“Christmas puppies” are often impulse purchases, in the spirit of love, giving and generosity that goes with the season. Realistically and sadly, Christmas puppies tend to be older puppies at the pound a few months later. Every April dog trainers see frantic clients, at their wits end, with their now-adult sized dogs that are totally out of control. They have no leash manners, refuse to come when called, hyperactive from a lack of exercise, obese from too many treats, and unwilling to even acknowledge their names.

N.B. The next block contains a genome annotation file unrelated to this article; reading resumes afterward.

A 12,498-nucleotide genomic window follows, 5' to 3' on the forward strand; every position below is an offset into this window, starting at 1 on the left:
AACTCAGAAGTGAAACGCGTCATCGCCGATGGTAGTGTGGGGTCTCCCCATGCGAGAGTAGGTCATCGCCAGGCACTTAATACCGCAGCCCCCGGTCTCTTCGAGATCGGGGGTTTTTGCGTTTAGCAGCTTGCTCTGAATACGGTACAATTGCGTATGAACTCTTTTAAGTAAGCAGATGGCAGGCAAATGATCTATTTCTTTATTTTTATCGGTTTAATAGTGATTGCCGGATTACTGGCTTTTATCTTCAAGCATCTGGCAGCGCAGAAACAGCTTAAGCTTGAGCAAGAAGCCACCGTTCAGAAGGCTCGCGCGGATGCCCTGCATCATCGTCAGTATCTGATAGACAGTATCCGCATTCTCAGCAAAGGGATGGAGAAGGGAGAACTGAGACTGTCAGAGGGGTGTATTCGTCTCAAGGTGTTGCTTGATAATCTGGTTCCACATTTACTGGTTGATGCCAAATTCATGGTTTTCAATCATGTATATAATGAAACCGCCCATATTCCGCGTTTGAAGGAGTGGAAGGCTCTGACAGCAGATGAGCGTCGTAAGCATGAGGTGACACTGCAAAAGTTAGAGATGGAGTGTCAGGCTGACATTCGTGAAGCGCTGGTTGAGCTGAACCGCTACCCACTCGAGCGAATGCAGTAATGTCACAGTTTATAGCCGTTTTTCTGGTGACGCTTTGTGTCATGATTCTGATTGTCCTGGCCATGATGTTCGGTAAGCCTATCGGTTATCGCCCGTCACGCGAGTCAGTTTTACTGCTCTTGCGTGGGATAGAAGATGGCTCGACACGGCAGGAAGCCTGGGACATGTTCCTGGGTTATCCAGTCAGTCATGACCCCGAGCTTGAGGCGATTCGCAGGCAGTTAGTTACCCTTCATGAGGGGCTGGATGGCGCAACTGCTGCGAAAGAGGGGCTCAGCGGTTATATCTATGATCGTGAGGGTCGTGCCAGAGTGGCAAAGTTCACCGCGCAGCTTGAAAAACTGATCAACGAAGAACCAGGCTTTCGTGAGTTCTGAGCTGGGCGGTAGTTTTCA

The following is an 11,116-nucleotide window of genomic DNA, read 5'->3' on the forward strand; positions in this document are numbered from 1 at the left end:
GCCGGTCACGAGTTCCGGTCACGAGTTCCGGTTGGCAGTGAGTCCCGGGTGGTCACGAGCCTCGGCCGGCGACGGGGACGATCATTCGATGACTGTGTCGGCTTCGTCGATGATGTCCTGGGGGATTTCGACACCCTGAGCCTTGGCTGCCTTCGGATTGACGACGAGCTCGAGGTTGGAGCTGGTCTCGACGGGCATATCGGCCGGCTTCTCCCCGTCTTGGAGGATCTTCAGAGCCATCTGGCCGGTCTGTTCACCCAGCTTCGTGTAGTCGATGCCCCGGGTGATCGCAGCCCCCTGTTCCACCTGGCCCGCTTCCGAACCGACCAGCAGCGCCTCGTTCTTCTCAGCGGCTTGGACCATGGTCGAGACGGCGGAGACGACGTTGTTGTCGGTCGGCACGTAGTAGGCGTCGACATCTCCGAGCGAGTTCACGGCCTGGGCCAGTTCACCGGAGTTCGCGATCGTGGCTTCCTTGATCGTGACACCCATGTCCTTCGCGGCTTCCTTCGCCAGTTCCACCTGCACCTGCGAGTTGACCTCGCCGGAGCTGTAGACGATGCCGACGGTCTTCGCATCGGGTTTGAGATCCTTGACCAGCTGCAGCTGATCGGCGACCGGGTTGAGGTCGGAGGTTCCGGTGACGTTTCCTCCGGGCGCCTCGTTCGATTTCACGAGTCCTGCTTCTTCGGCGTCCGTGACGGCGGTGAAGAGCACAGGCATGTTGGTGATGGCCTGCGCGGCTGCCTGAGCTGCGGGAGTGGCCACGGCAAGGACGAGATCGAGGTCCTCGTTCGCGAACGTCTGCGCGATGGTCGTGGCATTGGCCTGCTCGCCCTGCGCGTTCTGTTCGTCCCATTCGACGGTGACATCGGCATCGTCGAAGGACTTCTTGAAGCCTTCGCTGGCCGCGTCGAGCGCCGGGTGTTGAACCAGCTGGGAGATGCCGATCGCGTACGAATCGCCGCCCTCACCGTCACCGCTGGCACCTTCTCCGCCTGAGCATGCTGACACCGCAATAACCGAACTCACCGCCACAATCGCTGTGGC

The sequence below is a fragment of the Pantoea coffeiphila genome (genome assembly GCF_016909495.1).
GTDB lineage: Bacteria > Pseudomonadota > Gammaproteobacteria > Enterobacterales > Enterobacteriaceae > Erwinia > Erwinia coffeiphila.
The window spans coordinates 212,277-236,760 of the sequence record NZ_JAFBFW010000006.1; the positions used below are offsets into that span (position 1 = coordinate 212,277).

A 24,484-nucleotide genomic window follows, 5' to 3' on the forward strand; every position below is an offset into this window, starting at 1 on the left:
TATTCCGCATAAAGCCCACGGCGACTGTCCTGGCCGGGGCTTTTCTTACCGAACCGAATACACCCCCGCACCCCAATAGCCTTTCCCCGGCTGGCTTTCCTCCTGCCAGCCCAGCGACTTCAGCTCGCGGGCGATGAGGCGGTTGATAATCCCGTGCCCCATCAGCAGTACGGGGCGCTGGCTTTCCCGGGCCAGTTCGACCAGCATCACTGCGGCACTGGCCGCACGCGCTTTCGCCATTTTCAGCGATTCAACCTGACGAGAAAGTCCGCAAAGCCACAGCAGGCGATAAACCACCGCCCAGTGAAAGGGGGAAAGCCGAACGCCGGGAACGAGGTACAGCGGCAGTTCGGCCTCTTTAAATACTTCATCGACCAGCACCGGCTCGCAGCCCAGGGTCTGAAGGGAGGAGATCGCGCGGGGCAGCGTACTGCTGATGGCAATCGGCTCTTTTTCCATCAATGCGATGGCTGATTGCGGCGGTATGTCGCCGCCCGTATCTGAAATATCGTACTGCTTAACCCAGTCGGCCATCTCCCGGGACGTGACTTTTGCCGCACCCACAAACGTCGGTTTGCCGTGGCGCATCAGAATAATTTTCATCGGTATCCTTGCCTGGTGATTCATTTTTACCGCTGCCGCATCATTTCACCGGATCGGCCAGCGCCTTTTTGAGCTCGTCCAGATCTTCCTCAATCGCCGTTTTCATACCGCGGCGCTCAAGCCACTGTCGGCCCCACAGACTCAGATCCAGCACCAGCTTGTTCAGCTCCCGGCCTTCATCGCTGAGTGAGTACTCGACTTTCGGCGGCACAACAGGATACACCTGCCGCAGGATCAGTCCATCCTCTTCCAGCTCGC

If you are absolutely determined to get your family a puppy for Christmas, consider this alternative: Purchase a leash, a collar, a bed, food and water bowls, a good book on raising a puppy, a gift certificate for a veterinary checkup, a gift certificate for a puppy socialization class and a book or DVD on how to select the right dog for your family. Wrap each up separately and put them under the tree. As family members unwrap the various pieces of the “puzzle”, their delight and anticipation will grow. They will gradually understand what this present is! Then, after the Christmas tree is taken down and the frenzy of the holiday season is over, the family can enjoy together the anticipation and excitement of discussing and selecting a breed, selecting a breeder, selecting an individual pup, and so on. This will increase the family’s mutual commitment to, and investment in, the well-being of the newest family member; it will be a project the family has done together. The waiting will not decrease the enjoyment of your new puppy; In fact, it will greatly increase it. In addition, it will be a better start both for the puppy, and for the long-term relationship between dog and owner. A dog with a good introduction to its adoptive family is much more likely to become a long-term companion rather than just another tragic statistic.